With ALL THE WALLS OF BELFAST, I was very reluctant to even start querying, but I worked hard on compiling a list of agents (which included Claire). Then in 2014 I discovered the joy of the YA writing Twitter community. The first contest I participated in (with All the Walls of Belfast) was Pitch Wars. I was one of those hopeful mentees who read all the signs and was SURE I was going to be picked. I wasn’t. But my query materials were in much better shape and I’d amassed many new, skilled writing friends I still talk to. Then I participated in a few more Twitter-based writing contests and didn’t get picked.
Just as I was preparing to (finally) traditionally query, one of my writer friends told me about a Twitter pitching contest called #Pitchmas, right before Christmas. I was almost like, what’s the point, but she helped me prepare a few 140 word tweets, so I went for it. And . . . Claire liked one of my tweets! I sent her my materials. Ironically, if I remember correctly, she didn’t even ask for my query after all that work. I made a point of telling her I’d planned on querying her. I sent the full, and I think THE CALL came in late January 2015. I reached out to other agents who had my query, got a few more full requests, then gave them a week to read them. In the end, I decided Claire’s vision for my novel, and her enthusiasm, was the perfect fit!
It took three years of writing (and re-writing basically the whole novel piece-by-piece) before my novel even went on submission. Though, to be fair, I do work full-time and had my daughter during those years, so time was a precious commodity. After we went on sub, ALL THE WALLS OF BELFAST sold in I think six weeks to Turner Publishing Company. The good news though was, because of all that hard work, I didn’t need to do any developmental edits with my editor at Turner and we got to go straight to copy edits basically. Some of my other debut novel friends spend months and months on several rounds of developmental edits with their publisher. My timeline for publication is less than a year, but most of my other 2019 debut novel friends have longer timelines, some up to two years after signing their contracts.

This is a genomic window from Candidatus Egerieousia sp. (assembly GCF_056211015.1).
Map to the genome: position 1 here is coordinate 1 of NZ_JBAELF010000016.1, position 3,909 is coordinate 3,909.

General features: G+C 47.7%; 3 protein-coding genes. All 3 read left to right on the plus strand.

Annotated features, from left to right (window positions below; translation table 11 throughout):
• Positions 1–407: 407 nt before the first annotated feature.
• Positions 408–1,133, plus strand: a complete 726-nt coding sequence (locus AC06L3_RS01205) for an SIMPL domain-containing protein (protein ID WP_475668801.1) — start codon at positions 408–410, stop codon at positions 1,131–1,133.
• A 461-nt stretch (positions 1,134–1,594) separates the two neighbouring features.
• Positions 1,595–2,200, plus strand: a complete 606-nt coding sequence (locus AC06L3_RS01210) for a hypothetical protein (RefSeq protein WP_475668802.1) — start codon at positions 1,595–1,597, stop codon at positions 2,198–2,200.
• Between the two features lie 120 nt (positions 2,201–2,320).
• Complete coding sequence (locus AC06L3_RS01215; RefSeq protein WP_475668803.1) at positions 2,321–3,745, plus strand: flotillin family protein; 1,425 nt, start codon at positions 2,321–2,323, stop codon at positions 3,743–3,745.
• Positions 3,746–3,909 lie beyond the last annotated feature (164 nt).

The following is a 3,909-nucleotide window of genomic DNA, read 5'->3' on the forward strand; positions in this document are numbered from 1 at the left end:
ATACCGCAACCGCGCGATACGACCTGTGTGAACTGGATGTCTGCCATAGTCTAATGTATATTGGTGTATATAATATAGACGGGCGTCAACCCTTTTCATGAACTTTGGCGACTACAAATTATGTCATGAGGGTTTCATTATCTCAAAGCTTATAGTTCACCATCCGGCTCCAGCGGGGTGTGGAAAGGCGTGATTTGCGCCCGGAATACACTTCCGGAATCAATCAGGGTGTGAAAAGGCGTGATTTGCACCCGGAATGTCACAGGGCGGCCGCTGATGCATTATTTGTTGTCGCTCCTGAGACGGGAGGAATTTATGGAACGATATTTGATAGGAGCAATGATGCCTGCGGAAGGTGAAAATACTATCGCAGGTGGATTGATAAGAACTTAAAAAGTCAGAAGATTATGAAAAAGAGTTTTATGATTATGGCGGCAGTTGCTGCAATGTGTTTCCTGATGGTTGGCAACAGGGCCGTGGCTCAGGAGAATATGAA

Favorite classic YA novels? Favorite recent reads?
My favorite YA novel of all time is THE GIVER. I also love CATCHER IN THE RYE. Some of my most favorite recent reads include THE SERPENT KING by Jeff Zentner, THE CARNIVAL AT BRAY by Jessie Ann Foley, and LOVE AND LUCK by Jenna Evans Welch. I love YA Contemporary novels that take me to new places or expose me to new cultures and tap into the human experiences that connect us all.
Do your main characters have a playlist? Or did you while writing the novel?
I create playlists for every novel I write. And, in fact, Fiona and Danny come together over a shared favorite (fictional) band called Fading Stars. Here’s a Youtube playlist I put together.
What advice would you give to aspiring authors?
Write what you love. Have fun with it. Pay attention to what you like in books, ranging from the way its plotted to the way the characters are developed to the dialogue to the ways things are described and learn from it. Find your writer groups, whether it’s face-to-face through Meet-Up, your local library, or professional writing organizations like the Society of Children’s Book Writers and Illustrators, Romance Writers of America, Science Fiction & Fantasy Writers of America or conferences; or online through things like Twitter, WriteOnCon, or online contests like Pitchwars.
Never give up. Apart from very rare exceptions, it’s the writers who get rejected again and again, but remember it’s a business, then emerge stronger. Keep writing new projects. Keep developing their craft. Keep working collaboratively and critiquing (and being critiqued) by other writers. Blood. Sweat. Tears. Caffeine. Hard work on nights and weekends, squeezed in whenever possible. The ones who “make it” are the ones who persevered.
What is one thing most people don't know about you?
I lived in Singapore for a few years. While there, I had the chance to travel around Southeast Asia. While in Cambodia, I made the mistake of trying out a motor bike (which, for the majority of Americans out there is like something between a moped and a motorcycle). I kind of . . . crashed and broke my face.
Ouch.Where can people find you online?
My website is sjcarlsonauthor.com and I'm on Twitter @sarahjoydrop. Other links: YouTube, Facebook, Instagram, Goodreads, YABC Profile Page.
Pre-order All the Walls of Belfast at Amazon, Barnes & Noble, IndieBound. Also, I’m running a library request raffle right now. My publisher is running a pre-order campaign.
Sarah is a YA author focused on exploring contemporary issues facing youth today. She is a member of SCBWI. All the Walls of Belfast is her debut novel. Currently, She lives near Madison, Wisconsin with her husband and two small children. She has a Bachelor of Science in Psychology, a Masters of Science in Education, and an Education Specialist degree in School Psychology.